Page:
For months, progressives have held Congress’ annual August recess as a critical deadline for addressing voting and elections reforms.
And now, that deadline is blown.
After they finished laying the groundwork for a $3.5 trillion economic package in the early hours of Wednesday morning, Democratic senators didn’t skip town without taking some kind of action. Majority Leader Chuck Schumer (D-NY) got 50 Democrats to get behind a procedural vote to tee up another vote on their signature For the People Act elections bill—in September.
Then, Schumer’s requests to bring up another pair of election reforms were promptly blocked by Sen. Ted Cruz (R-TX). With that, the senators promptly hit the exits, not to return until next month. The August fireworks that some progressives had hoped to see on the Senate floor failed to get off the ground.
The now-familiar dynamic reinforces a cold, unchanged political reality for Democrats. Their election bills won’t become law unless all Democrats support changes to the Senate’s 60-vote threshold to pass bills—and the fact that nearly all of them support those election bills isn’t bringing about the rule-change as quickly as they want.
The self-imposed deadline of August isn’t entirely superficial. The closer the 2022 midterm elections get, the less impactful Democrats’ proposals may be in countering the raft of GOP laws being enacted on the state level.
And on another front, many Democrats admit their window has closed to influence the once-a-decade congressional redistricting process, through which Republicans are expected to pick up seats in the narrowly divided House.
Their legislation has anti-gerrymandering provisions, but now there’s virtually no chance such provisions could take effect until the next round of redistricting in 2032.
“We are getting very close to a point where it’s tough to see that piece of it having a meaningful impact on 2022 lines,” said Dan Kalik, senior political adviser for the progressive group MoveOn.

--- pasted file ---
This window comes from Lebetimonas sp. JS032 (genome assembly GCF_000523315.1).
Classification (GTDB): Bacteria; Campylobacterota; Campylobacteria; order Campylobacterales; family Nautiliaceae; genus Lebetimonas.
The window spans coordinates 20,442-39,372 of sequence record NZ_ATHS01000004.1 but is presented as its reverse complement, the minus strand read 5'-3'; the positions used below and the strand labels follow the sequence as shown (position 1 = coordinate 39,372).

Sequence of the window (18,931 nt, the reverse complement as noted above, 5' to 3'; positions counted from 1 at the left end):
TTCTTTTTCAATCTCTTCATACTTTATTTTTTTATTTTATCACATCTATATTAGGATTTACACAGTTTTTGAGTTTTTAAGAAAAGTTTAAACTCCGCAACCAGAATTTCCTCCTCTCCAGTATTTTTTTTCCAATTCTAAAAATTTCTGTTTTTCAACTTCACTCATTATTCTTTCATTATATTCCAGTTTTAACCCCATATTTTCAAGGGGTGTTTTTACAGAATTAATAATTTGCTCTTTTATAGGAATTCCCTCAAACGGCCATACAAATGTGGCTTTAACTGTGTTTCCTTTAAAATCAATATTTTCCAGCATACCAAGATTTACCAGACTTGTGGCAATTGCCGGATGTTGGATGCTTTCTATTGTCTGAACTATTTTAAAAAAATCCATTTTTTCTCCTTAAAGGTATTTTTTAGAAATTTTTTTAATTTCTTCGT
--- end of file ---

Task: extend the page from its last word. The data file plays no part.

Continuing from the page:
Leaving town with all of this hanging over them didn’t sit well with Democratic senators. “It’s frustrating,” said Sen. Alex Padilla (D-CA), before the vote on Tuesday night. “But we keep up the fight.”
The activists who’ve spent months pushing those Democrats to pass democracy reforms sounded a similar note.
“It’s definitely frustrating to know that we have been in this fight and working, organizing, to get this legislation passed, and that it will not come to fruition this August,” said Stephany Spaulding, spokesperson for the progressive advocacy coalition Just Democracy.
Their focus now shifts to September, which will be no less packed than recent months, as Democrats prepare to muscle a partisan $3.5 trillion economic package through Congress.
And as the Democratic base grows even more impatient for action on voting rights, lawmakers who are strongly supportive of passing election bills stress that it is a long game.
It was a tough lift to get all 50 Senate Democrats to vote to consider the “For The People Act,” known as S.1 in the Senate, back in June. The entire caucus’ support is not assured for the substance of the package itself. A group of senators is still working on crafting a compromise that a key holdout, Sen. Joe Manchin (D-WV), could support.